I love the idea of writing by hand using a beautiful fountain pen, but I have terrible penmanship and sometimes I can’t read my own writing. I use my laptop and phone. I was tied to my phone, as many of us are, when I worked full-time in the corporate world; a time when you might say that the phone used me. Now I use it! I use it to capture my stray thoughts, first lines and ideas by writing emails to myself. I usually have the phone on or near me so I am my own most constant correspondent—the perfect pen pal except that when I read what I wrote I’m sometimes not exactly sure what I meant, they read like fragments from a dream.

What is your routine for writing?

I start writing in the morning, break for lunch and if things are going well; go back for an afternoon session, finishing up around 6:30. (But not every day cause life intervenes but maybe four out of seven). I try to work on two stories at a time. I let them compete for my attention. If one story lets me down, I make the other one my best friend and let it curry my favor. I guess I am so competitive I’ve created a process to keep a rivalry going with myself.

How long have you been writing? When did you start writing?

I think I wrote my first story when I was ten. I feel like I have been writing all my life, but I interpret the notion of writing broadly.  My definition is either infinitely sensible or an elaborate defense for not always writing fiction. Writing might be journaling, emailing “letters” to my friends, writing work-related memos to convince the higher-ups of a good idea or to get funding, or drafting big presentations where concise bullet points might make all the difference in getting a green light. Writing is a tool that can be put to use for lots of different purposes—all (maybe most) legit.

Who is your intended, or ideal, audience? Who do you write for?

I write for my best friend. She is my not-so-secret audience. She is also my first reader. I trust that her comments will help me write the story I want to write and not the one she wishes she could read.

What inspires you to write? If you are blocked, what do you do?

Reading inspires me.  Hearing live music or seeing dance or theatre performances also inspires me. Movies inspire me, too. My son is a sculptor and I have become more and more interested in and inspired by the visual arts. Blocked? I take a walk. And walk some more. I complain to my husband, who is also a writer (Peter Seth, his recent novel is What It Was Like) and very sympathetic. I busy myself knocking a few things off my on-going, Virgo forged to-do list. I start something new—bam! off the cuff! flying blind!—with no real idea of where it might lead me.

What other things do you do besides writing? Do you dance or play golf, etc.?

I practice yoga four times a week. I meditate. I take courses at a local college with two friends. I love sports and watch a lot of baseball and basketball. Both big distractions but I love it. And I spend time with my grandson who has opened a world of possibility to me and reminds me to be in the present moment, a headspace writers need to cultivate.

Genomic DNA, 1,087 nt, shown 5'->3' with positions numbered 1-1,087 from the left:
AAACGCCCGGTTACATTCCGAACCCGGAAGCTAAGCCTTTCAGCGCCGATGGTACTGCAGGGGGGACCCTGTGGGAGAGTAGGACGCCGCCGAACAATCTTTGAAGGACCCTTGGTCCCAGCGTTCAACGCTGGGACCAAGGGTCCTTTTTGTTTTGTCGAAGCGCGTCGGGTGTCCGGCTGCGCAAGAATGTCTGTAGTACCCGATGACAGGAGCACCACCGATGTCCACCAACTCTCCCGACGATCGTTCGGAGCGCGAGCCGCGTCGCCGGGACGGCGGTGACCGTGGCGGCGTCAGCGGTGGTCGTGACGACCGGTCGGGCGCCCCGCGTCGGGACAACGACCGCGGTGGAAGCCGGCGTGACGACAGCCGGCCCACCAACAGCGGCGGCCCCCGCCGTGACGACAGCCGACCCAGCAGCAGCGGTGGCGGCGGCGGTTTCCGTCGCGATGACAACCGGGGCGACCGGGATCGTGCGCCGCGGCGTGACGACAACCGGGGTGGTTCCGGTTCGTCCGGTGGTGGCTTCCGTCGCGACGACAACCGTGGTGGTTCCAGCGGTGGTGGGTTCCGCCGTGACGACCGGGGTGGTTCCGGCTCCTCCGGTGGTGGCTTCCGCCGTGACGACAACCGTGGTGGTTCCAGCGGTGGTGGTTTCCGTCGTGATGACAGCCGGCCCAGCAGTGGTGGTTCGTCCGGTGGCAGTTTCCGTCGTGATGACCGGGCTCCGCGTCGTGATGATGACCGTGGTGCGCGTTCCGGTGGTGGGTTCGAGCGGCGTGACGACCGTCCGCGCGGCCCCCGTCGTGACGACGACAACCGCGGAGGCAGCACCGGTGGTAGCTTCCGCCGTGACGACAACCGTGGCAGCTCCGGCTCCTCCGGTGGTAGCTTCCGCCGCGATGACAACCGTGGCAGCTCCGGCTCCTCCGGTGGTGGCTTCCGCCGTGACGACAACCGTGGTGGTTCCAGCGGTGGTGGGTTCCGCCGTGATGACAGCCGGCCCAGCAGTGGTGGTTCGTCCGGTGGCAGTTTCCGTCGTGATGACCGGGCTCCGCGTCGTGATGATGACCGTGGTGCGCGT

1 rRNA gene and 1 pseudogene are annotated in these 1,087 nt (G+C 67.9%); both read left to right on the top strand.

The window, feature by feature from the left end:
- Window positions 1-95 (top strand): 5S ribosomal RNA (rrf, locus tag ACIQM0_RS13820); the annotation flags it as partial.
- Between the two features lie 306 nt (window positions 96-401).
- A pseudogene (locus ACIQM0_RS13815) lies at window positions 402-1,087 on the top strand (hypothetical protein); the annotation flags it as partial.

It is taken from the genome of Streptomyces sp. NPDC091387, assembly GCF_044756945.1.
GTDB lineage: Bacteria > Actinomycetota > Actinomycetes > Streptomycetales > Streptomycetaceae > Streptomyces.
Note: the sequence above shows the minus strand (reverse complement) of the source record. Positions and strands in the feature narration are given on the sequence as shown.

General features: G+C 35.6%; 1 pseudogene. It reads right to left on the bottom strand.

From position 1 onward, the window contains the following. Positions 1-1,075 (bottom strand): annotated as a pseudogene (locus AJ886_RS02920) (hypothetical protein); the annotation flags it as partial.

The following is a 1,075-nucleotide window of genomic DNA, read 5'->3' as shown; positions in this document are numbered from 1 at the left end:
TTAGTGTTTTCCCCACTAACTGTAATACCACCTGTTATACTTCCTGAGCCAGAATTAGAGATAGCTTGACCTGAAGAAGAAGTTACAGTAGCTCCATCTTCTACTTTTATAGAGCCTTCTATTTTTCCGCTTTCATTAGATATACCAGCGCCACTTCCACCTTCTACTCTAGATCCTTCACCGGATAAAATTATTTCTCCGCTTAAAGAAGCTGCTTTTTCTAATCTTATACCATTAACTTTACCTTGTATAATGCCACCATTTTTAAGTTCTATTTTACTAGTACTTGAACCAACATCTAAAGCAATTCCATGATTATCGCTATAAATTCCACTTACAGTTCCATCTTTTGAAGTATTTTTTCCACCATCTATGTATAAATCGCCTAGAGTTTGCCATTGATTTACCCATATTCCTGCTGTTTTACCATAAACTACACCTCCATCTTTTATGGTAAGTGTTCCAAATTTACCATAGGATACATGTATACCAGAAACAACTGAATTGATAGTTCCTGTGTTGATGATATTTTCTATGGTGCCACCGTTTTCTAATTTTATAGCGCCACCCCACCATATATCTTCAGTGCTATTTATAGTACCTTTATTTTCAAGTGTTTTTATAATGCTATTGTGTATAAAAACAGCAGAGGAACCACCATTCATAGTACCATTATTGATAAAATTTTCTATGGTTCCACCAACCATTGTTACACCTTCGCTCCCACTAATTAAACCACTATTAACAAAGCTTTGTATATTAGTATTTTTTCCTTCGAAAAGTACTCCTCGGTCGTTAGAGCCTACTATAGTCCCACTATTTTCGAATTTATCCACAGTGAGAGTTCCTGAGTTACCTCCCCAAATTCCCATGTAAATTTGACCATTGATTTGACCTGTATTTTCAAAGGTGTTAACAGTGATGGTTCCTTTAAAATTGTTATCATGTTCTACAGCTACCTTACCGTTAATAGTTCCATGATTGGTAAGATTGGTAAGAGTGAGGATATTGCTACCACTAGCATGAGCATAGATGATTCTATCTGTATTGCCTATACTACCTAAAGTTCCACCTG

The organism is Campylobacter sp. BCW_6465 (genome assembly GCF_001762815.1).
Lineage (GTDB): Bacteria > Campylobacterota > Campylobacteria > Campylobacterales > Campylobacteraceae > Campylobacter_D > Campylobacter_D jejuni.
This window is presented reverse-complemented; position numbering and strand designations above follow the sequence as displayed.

What is your favorite part of the creative process?

I have two favorite parts: getting something to a point where I’m not afraid to share it and having a reader respond to it—favorably, I hope, but any response at all is welcome and good.

What is your advice to aspiring writers?

Read omnivorously. Don’t slack on the revising part. Revise relentlessly. Join/start a writers’ group. Being a part of a small writers’ group has been a source of tremendous support for me. First, you have to show up with something to read; second, you have to listen to what your friend-editors are saying, and third, you get to spend time talking about writing with other writers which brings home the sublime realization: Hey, I’m a writer!

Check out Buffy’s story, winner of The Magnolia Review Ink Award, in Volume 3, Issue 2!

 

 

Announcing The Magnolia Review Ink Award for Volume 4, Issue 1

Thank you, Suzanna, for this wonderful opportunity. Each issue of The Magnolia Review is a beautiful selection of prose, poetry and art, and so I knew from the beginning that choosing one piece for the Ink Award would be difficult. Generally, my favorite works of literature and art make me think about them at odd times in a day, send their words or visuals to my mind when I’m driving or walking my dog or trying to fall asleep. I would return to reread those pieces in Volume 4, Issue 1 that did just that, then I let them travel with me again throughout my day. Repeat. Repeat. Maybe it’s because my life as a military spouse is often about change (moving, trainings, deployments, friends leaving) and maybe because my daughter will start kindergarten in the fall, the pieces that stood out most to me were those about transitions and change. In the end, there were certain phrasings and images I couldn’t shake from my head: “[t]he long roads of us,” “[m]ade feast from the leftovers of fields,” “backtracked on roads now strangered.” I also love how this poem ends with the word “end” although it continues to raise questions and encourages the reader to continue asking questions. And so, I have selected “Journey” by Doug Bolling as the winner of The Magnolia Review Ink Award.